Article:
Her figure is far what it was before she became sick, when she worked as a nurse for the Kent County Health Department in Grand Rapids, exercised several days a week and played clarinet at Calvary Church, a megachurch in Grand Rapids.

She believes all her issues stemmed from the suspected Legionnaire’s disease she contracted in 2007.

Even if she is miserable inside, she just pretends everything is OK.”

The subsequent years have been tough on Allen. She had to move into her parent’s home in Springport. She is no longer able to work. She struggles financially. Water therapy is the only possible exercise.

Still, she finds purpose. “I’d like to be a witness for God and faith and how important it is in everyone’s life,” she said.

Allen maintains her nursing license. She gives advice and writes a column in the Springport newspaper called “Nurse’s Notes.”

“I diagnosed Kennedy’s double ear infection last Friday,” Allen said in July of her 1-year-old niece.

She adores her nephew and nieces. They keep her going. “They are treasures to me.”

Playing with them depletes her energy, but she does it, anyway. “It is so worth it,” she said.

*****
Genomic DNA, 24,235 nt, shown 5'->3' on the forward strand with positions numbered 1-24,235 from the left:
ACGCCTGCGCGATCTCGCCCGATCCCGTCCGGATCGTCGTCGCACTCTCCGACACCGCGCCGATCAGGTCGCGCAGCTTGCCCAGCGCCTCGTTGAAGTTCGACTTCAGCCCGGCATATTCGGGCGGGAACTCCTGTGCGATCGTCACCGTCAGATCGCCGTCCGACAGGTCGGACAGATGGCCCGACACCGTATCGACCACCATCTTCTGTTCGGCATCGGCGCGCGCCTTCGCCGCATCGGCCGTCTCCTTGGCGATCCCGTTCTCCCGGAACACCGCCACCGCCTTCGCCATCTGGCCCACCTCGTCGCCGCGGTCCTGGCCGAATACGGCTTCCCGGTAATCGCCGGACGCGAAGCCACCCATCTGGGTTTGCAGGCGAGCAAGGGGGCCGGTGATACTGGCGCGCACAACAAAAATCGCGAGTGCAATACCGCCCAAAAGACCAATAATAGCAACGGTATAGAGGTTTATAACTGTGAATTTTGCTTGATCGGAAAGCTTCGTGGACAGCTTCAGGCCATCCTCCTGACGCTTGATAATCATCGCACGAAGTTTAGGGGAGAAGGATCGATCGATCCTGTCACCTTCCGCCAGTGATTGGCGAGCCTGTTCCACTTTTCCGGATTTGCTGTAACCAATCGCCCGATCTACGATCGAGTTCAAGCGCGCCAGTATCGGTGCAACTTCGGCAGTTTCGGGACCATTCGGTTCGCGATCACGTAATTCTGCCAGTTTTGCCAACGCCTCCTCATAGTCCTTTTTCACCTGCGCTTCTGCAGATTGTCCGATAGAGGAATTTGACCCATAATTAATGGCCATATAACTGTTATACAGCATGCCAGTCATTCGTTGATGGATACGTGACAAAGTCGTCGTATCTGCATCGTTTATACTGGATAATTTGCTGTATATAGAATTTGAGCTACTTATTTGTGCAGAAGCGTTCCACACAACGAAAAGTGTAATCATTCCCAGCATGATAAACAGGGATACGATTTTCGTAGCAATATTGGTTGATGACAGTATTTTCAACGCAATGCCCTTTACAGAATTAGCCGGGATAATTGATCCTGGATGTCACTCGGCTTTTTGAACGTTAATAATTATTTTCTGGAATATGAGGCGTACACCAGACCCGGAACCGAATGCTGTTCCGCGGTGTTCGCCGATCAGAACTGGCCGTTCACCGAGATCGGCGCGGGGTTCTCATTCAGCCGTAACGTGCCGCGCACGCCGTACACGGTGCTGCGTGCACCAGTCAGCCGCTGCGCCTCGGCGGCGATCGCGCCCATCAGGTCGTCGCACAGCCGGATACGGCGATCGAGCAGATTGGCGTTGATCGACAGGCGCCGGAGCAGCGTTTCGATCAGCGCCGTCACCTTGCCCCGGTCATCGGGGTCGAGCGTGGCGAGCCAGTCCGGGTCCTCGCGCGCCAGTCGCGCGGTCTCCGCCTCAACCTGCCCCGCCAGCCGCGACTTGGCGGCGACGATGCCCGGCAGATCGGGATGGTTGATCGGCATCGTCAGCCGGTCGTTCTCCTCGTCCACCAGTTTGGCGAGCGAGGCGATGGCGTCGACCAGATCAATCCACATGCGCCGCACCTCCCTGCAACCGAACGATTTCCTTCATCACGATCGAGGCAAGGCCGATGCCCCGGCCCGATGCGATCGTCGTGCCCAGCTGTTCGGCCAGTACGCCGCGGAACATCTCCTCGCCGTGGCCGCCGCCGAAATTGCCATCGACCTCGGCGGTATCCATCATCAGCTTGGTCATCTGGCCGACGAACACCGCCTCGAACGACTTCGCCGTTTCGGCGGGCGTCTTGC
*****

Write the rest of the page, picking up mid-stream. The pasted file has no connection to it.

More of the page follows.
When her niece, who lives just down the road, arrives, Allen is the first person she requests, said Allen’s younger brother, Eric, a Springport teacher.

“If she ever is just feeling terrible, even though she probably shouldn’t get out of bed and move around, she will force herself,” he said.

“She will do anything to see them and play with them for a bit. That is a very important part of her life.”

Allen is “so selfless,” her former Springport High School teacher, Bruce Miles, said. “More concerned about you or your family.”

It does not take long for anyone who meets her to offer her help, Miles said. His son, Brett, who has only met Allen a couple of times, was moved to start a GoFundMe account for her.

Bruce Miles visits Allen a couple of times a month.